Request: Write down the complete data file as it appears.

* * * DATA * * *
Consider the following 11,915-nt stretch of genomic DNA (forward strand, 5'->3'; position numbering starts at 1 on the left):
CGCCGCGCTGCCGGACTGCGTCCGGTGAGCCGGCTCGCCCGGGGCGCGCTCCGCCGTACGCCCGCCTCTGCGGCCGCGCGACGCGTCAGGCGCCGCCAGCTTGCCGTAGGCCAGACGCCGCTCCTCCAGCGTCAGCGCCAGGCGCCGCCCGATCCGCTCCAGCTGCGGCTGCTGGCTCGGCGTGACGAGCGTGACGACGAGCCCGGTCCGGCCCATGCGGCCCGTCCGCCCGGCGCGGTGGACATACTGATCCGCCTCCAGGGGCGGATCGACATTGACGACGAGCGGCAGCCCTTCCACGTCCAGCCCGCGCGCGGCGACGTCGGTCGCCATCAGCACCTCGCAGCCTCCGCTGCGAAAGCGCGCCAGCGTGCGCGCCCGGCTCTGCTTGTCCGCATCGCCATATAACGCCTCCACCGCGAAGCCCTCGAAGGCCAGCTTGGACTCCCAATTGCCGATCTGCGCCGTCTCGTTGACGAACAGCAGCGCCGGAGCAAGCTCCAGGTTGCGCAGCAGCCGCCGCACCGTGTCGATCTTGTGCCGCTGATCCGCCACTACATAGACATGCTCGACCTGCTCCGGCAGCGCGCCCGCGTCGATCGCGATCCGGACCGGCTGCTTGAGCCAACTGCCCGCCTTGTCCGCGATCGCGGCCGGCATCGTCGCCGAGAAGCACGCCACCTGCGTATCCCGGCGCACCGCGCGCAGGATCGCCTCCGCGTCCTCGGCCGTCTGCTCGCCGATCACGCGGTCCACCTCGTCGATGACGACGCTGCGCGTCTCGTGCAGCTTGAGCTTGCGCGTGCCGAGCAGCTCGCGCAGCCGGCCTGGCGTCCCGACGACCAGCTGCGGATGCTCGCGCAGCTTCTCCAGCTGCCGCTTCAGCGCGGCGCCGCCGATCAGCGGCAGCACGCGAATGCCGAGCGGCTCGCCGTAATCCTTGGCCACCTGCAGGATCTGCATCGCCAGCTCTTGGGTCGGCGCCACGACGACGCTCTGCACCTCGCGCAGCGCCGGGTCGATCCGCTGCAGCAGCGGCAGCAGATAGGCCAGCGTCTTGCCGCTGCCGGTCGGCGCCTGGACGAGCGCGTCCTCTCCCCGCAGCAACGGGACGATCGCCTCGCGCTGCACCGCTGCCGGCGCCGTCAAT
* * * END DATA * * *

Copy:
Consider the following 11,915-nt stretch of genomic DNA (forward strand, 5'->3'; position numbering starts at 1 on the left):
CGCCGCGCTGCCGGACTGCGTCCGGTGAGCCGGCTCGCCCGGGGCGCGCTCCGCCGTACGCCCGCCTCTGCGGCCGCGCGACGCGTCAGGCGCCGCCAGCTTGCCGTAGGCCAGACGCCGCTCCTCCAGCGTCAGCGCCAGGCGCCGCCCGATCCGCTCCAGCTGCGGCTGCTGGCTCGGCGTGACGAGCGTGACGACGAGCCCGGTCCGGCCCATGCGGCCCGTCCGCCCGGCGCGGTGGACATACTGATCCGCCTCCAGGGGCGGATCGACATTGACGACGAGCGGCAGCCCTTCCACGTCCAGCCCGCGCGCGGCGACGTCGGTCGCCATCAGCACCTCGCAGCCTCCGCTGCGAAAGCGCGCCAGCGTGCGCGCCCGGCTCTGCTTGTCCGCATCGCCATATAACGCCTCCACCGCGAAGCCCTCGAAGGCCAGCTTGGACTCCCAATTGCCGATCTGCGCCGTCTCGTTGACGAACAGCAGCGCCGGAGCAAGCTCCAGGTTGCGCAGCAGCCGCCGCACCGTGTCGATCTTGTGCCGCTGATCCGCCACTACATAGACATGCTCGACCTGCTCCGGCAGCGCGCCCGCGTCGATCGCGATCCGGACCGGCTGCTTGAGCCAACTGCCCGCCTTGTCCGCGATCGCGGCCGGCATCGTCGCCGAGAAGCACGCCACCTGCGTATCCCGGCGCACCGCGCGCAGGATCGCCTCCGCGTCCTCGGCCGTCTGCTCGCCGATCACGCGGTCCACCTCGTCGATGACGACGCTGCGCGTCTCGTGCAGCTTGAGCTTGCGCGTGCCGAGCAGCTCGCGCAGCCGGCCTGGCGTCCCGACGACCAGCTGCGGATGCTCGCGCAGCTTCTCCAGCTGCCGCTTCAGCGCGGCGCCGCCGATCAGCGGCAGCACGCGAATGCCGAGCGGCTCGCCGTAATCCTTGGCCACCTGCAGGATCTGCATCGCCAGCTCTTGGGTCGGCGCCACGACGACGCTCTGCACCTCGCGCAGCGCCGGGTCGATCCGCTGCAGCAGCGGCAGCAGATAGGCCAGCGTCTTGCCGCTGCCGGTCGGCGCCTGGACGAGCGCGTCCTCTCCCCGCAGCAACGGGACGATCGCCTCGCGCTGCACCGCTGCCGGCGCCGTCAAT